With my wife working extra hours on our jobs and putting some time into our company, taking up a client and bringing our kids around for dance/sports, we've ended up doing less in the house and found ourselves leaving out the chores we normally do. Now, we're drowning in it and left to put a day or more aside to tidy things up. As days go by, things get lost in the shuffle. Conversations go from "how's work" to "where's my -----".
It's not only a time killer but a demoralizing pointless battle over something that should not be an issue.
It sucks changing gears when you're on a roll. You have piles of laundry to do, dishes to clear in the sink, half a garage full of crap you wonder why you keep, toys everywhere and stepping over random stuff just to navigate to your shoes.
Hilariously, we still have a Christmas tree up as of this writing because my wife has left that decision to my 4-year-old daughter - who basically wants to keep it up forever. I can deal with that. It's always a game with the little one.
It's a bit sad but we believe we're not alone in this problem.
Some will say it's laziness but sometimes there is usually a deeper problem at play. Clutter is really the symptom of a misdirected mindset. It's stuff that was impulsively bought over the years, half of which was shamefully bought on credit. Longtime decluttering and organization expert Elizabeth Larkin writes that there are six types of common clutter that take up space in many homes - and, sadly, we cover all of them.
So what do we do now?
1. Accept That There Is A Deeper Issue At Hand
Both of us grew up as neat freaks while one may have lost its way by "organizing" things in piles. It can be a challenge but not impossible. "Clutter stops us from living in the present" writes Peter Walsh, a celebrity organizer whose book "It's All Too Much" flew off the shelves the moment he sat next to Oprah during her ABC days.
If you're constantly finding yourself buying things based on sales or shopping to fill a void, you're going to need some serious internalizing to do. If it's really bad, you're going to need a therapist.
For the last couple of years, our values have changed and it has been an ongoing investigation at the differences of those values. We are clashing over what's considered clutter versus what is worth keeping. This is especially challenging when we both have extremely differing viewpoints. As we've continued to talk things over, we're realizing that the cause of our battles comes from our own personal upbringings and history. We read an article on The Simple Life that addresses our problem in particular and found it insightful - minus hiding things from each other. We don't agree with that. Additionally, we also have opposing views to how money is managed - a huge portion of how the clutter came about. That's a much deeper discussion that we feel deserves its own post.
2. Stick To A Set Of Values You And Your Partner Agree On
Out battles got to the point where we yelled in front of the kids and when that happened, everything changed. We still have our issues, like most couples do, but we've learned to steer clear of personal attacks. So we came up with three rules we could never break:
1. Stay Within Budget - If it isn't obvious enough. The budget tells how often we should go out, the kind of stuff we can afford, etc. etc. It also sets us up for #4 - which we'll go into shortly.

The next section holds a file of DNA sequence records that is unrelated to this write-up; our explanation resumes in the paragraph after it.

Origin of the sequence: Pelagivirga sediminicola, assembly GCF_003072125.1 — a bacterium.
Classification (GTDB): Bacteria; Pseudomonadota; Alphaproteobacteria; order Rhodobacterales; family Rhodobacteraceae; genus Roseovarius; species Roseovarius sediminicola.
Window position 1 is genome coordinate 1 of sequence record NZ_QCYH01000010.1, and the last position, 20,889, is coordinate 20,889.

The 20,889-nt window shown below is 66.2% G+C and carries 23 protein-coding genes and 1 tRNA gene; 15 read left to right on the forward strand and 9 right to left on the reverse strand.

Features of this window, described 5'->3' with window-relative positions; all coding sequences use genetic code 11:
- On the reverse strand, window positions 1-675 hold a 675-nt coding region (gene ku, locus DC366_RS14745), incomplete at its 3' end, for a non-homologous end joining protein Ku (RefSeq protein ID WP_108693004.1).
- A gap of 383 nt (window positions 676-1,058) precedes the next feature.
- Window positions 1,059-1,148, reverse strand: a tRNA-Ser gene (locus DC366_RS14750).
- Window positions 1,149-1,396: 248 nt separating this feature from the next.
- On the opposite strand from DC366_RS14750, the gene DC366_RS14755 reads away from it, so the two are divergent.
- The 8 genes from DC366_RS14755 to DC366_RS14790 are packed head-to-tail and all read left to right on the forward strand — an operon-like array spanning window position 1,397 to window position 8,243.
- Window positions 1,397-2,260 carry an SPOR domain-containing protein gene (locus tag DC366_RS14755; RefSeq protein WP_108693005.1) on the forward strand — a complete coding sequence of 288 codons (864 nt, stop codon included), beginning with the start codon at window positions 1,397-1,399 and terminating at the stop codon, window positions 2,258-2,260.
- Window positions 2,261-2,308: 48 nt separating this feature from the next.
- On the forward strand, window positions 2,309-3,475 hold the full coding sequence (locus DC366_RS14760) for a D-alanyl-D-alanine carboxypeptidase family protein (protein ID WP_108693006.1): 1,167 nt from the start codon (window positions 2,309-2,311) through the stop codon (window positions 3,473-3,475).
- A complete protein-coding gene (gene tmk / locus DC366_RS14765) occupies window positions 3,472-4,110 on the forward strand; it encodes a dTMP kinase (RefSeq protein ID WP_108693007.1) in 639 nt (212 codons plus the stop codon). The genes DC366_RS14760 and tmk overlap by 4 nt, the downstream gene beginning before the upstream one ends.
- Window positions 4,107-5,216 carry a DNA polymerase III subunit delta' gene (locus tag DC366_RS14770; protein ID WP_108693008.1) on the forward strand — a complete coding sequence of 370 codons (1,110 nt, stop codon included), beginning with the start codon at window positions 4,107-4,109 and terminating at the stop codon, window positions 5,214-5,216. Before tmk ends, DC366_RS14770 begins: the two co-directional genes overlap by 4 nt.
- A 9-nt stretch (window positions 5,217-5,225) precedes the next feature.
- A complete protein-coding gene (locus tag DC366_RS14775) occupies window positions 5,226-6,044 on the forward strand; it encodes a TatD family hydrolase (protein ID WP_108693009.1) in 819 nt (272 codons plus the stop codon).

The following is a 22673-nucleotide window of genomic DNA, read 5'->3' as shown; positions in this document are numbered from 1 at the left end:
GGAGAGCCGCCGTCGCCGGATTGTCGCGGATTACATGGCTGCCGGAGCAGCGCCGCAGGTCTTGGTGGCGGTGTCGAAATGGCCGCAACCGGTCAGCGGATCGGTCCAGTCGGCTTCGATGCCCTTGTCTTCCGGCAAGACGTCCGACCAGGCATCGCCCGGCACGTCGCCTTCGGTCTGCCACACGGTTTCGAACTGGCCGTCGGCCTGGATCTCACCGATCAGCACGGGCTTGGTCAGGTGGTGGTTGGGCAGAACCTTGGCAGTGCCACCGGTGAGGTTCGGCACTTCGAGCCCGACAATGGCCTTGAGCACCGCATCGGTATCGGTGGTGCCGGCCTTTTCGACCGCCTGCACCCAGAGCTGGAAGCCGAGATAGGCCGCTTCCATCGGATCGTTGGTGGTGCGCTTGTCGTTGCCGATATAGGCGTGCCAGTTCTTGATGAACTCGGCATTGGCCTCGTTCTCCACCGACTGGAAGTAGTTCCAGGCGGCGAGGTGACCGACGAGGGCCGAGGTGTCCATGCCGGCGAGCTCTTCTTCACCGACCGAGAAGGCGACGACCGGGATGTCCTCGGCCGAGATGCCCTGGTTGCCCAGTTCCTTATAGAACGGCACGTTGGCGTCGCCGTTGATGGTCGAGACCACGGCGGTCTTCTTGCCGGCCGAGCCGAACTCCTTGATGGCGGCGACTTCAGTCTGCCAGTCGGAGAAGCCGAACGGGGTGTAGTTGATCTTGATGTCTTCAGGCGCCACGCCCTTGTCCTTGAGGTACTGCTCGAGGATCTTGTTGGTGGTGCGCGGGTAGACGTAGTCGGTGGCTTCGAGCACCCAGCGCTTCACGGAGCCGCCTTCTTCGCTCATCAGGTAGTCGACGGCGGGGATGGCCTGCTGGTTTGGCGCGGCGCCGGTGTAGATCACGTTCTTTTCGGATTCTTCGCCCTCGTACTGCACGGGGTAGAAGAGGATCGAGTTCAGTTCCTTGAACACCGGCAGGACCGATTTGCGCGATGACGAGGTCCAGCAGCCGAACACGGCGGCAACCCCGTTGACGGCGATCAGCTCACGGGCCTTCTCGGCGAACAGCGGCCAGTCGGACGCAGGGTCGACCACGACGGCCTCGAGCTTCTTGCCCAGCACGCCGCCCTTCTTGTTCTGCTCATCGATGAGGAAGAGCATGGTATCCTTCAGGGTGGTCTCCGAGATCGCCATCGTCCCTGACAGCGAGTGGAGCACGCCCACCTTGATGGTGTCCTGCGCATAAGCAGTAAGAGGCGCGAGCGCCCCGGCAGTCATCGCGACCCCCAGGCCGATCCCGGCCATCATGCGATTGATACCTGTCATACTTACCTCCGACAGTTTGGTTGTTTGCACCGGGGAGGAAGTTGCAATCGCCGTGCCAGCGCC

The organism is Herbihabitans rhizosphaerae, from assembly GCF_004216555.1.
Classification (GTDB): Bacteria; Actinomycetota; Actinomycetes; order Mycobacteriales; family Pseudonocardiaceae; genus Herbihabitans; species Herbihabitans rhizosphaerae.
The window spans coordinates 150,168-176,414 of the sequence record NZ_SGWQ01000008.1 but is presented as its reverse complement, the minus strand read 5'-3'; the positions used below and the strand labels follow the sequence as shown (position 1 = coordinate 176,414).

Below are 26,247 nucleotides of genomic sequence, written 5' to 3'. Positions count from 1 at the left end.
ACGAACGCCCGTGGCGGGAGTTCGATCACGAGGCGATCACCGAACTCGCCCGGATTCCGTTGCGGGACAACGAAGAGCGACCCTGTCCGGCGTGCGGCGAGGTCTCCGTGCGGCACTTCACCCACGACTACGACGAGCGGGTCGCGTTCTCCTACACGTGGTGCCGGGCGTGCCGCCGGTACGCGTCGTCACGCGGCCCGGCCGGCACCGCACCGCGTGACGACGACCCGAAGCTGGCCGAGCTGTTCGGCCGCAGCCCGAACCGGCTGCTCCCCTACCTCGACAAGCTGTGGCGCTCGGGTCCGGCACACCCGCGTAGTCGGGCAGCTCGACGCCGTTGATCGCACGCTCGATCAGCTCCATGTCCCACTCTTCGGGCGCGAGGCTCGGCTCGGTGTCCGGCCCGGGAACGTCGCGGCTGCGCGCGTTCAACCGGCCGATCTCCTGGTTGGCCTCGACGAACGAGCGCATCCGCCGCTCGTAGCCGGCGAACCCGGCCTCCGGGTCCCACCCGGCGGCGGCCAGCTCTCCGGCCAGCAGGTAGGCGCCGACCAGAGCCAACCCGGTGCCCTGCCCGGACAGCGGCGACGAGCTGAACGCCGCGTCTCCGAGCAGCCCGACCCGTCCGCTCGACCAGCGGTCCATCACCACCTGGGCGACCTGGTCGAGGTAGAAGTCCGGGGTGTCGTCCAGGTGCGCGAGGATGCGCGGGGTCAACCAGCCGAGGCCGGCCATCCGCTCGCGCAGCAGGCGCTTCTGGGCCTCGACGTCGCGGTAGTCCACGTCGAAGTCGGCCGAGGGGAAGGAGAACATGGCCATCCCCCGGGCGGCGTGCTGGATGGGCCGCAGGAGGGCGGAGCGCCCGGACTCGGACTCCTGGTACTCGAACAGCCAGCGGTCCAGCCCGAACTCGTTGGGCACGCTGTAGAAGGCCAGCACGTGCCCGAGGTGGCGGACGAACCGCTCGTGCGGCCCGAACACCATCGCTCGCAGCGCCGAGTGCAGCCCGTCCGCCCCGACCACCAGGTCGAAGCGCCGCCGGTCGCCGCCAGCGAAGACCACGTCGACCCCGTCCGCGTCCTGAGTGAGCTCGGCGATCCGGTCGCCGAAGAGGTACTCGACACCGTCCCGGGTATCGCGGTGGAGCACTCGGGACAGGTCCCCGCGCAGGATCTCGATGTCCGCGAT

2. Don't Let The Kids Make Purchasing Decisions - If the parent feels that the family does not need it, we don't need it. Again, look at budget.
2. Mostly Essential Stuff - Buy what is absolutely essential, if you can't decide, go back to #1.
3. Have Financial Goals - Why are we saving the money? For us, it was education, home improvements, investments and eventually vacations. Again go to #1.
4. Commit - Commit to the goals. When committing, we've signed off on it on paper and a pinky swear.
3. Follow Some Kind Of Method
Once the mindset is in place, you work on the method(s). While we never spoke with a family face-to-face on this one, we read several books on it. With Marie Kondo, Peter Walsh and a number of YouTubers who've made it work, we've found many ways to get rid of clutter. Although My wife and I found the KonMari method to be the most efficient and cleverly methodical in many ways we also used some tips from Peter Walsh's book as well since it had us look into the deeper meanings behind our clutter. Mix and match if you must. We highly recommend any of their publications - specifically Tidying Up by Marie Kondo and It's All Too Much by Peter Walsh. On top of that, if you have stuff to sell, even better.
4. Designate A Day Or Time And Maintain The Mindset
If you can do everything in a weekend, go for it. But if you find yourself not completing the entire task (which could be a huge undertaking), make sure you have a backup plan to keep the momentum. Have an hour or so every other day or even minutes a day where you're trying to tackle the clutter. Whether you're on the Peter's Box Method or donating a ton of clothes through the KonMari method, keep at it. Eventually you'll get to the goal. As of this writing, we're halfway there. The downstairs is manageable. When it's all done, I'll have pictures to show.
5. Don't Forget To Take Time Off To Hang With The Family
In the middle of the mess, try to get the rest of the family involved. Get the kids to understand the importance of space. If you have time and opportunity to do so, visit a model home near your area. This will provide the kids a vision of how they want their room to look like. You will notice right away how much more fun they have with just open space alone and you'll realize that the stuff in the house is NOT what makes them happy - it's the positive experiences.